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Wadih Arap, M.D., Ph.D.

Professor, Department of Internal Medicine
Chief, Division of Hematology/Oncology
Deputy Director, UNM Cancer Center
Health Sciences Center
The University of New Mexico

Dr.  Arap has disclosed five inventions to STC and has three UNM-affiliated pending patent applications for his new therapeutic drugs to treat prostate, lung and breast cancers.

In 2014, the National Cancer Institute estimated that there will be 233,000 new cases of prostate cancer in the U.S. and 29,480 prostate cancer related deaths. Prostate cancer is the most common malignancy in males. Although most prostate cancer patients have indolent disease progression, some have aggressive tumors that ultimately metastasize to bone and soft tissue, resulting in substantial morbidity and mortality.  Tumor biomarkers are used to help detect, diagnose, and manage some types of cancer including prostate cancer.  Tumor suppressor genes will inevitably help in the treatment process for those that are or will find themselves suffering from this disease.

Dr. Arap’s tumor suppressor gene for the treatment of prostate cancer has been identified and cloned through a novel regulatory mechanism that plays a functional role in prostate cancer growth and progression.  This newly discovered protein-coding gene emphasizes the unique regulatory interplay of a human genetic transcriptional unit and reveals a molecular target for diagnostic and therapeutic intervention.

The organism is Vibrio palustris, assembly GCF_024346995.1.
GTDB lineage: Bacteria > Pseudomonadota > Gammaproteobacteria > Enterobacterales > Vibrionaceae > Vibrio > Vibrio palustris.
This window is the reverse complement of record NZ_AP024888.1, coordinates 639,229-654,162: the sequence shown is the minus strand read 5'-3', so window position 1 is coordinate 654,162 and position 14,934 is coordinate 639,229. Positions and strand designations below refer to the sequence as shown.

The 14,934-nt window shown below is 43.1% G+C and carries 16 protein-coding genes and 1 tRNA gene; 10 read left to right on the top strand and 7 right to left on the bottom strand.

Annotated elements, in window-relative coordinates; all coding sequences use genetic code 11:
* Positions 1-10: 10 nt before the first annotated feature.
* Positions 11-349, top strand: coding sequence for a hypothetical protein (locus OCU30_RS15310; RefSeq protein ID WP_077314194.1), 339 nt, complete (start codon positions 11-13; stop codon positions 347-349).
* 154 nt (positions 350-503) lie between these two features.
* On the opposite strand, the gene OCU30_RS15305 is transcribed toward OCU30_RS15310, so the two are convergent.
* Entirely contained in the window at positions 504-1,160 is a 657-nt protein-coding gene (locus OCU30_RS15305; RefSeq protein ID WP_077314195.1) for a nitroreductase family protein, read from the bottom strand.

Antibody-drug conjugates (ADCs) are a new class of highly potent biopharmaceutical drugs designed as a targeted therapy for the treatment of patients with cancer. ADCs are complex molecules comprising an antibody or an antibody fragment linked via a stable linker to a biological active cytotoxic payload or drug. By combining the unique targeting capabilities of monoclonal antibodies with the cancer-killing ability of cytotoxic drugs, antibody-drug conjugates allow sensitive discrimination between healthy and diseased tissue.

Dr. Arap’s tumor localizing antibodies are specific human monoclonal antibodies for treating cancer using a unique method of combining phage and yeast display selection in vitro with tumor xenograft selection in vivo. Antibody-drug conjugates suitable for therapeutic administration for breast and prostate cancer patients are expected to be excellent candidates for therapy with the compositions and methods of this technology.

Dr. Arap and his wife and long-time research partner, Dr. Renata Pasqualini, both international experts in the discovery of new cancer drugs and the treatment of prostate and other advanced cancers, focus on the central working hypothesis that normal or diseased tissues show different protein expression in the human vascular endothelium, which offers the potential to develop novel diagnostic, imaging, and therapeutic strategies.  Their research program uses combinatorial peptide- and antibody-based library selection to discover, validate, and exploit the biochemical diversity of endothelial cell surface receptors to generate novel vascular-targeted drugs for cancer.

Their work has led to the development of two human clinical trials. The Food and Drug Administration (FDA) granted “safe-to-proceed” status for the first vascular-targeted trial in 2009.  The study with a cohort of metastatic prostate cancer patients is complete and the results are in press.  The IND (investigative new drug) trial successfully met drug localization and activity end points based on analyses of patient bone metastasis at multiple dose levels.  The filing of a second IND trial is now an active Phase I study to evaluate an anti-obesity drug in castrate-resistant prostate patients with no standard treatment options.  Two other drugs are in pre-IND stage, and several others are in the pre-clinical laboratory phase.  Long-term, the broader vision of their research is to generate a large-scale receptor map of the human vasculature.

Methods for the Detection and Treatment of Prostate Cancer
Human Antibodies and Therapeutic Methods
Human Antibodies and Therapeutic Methods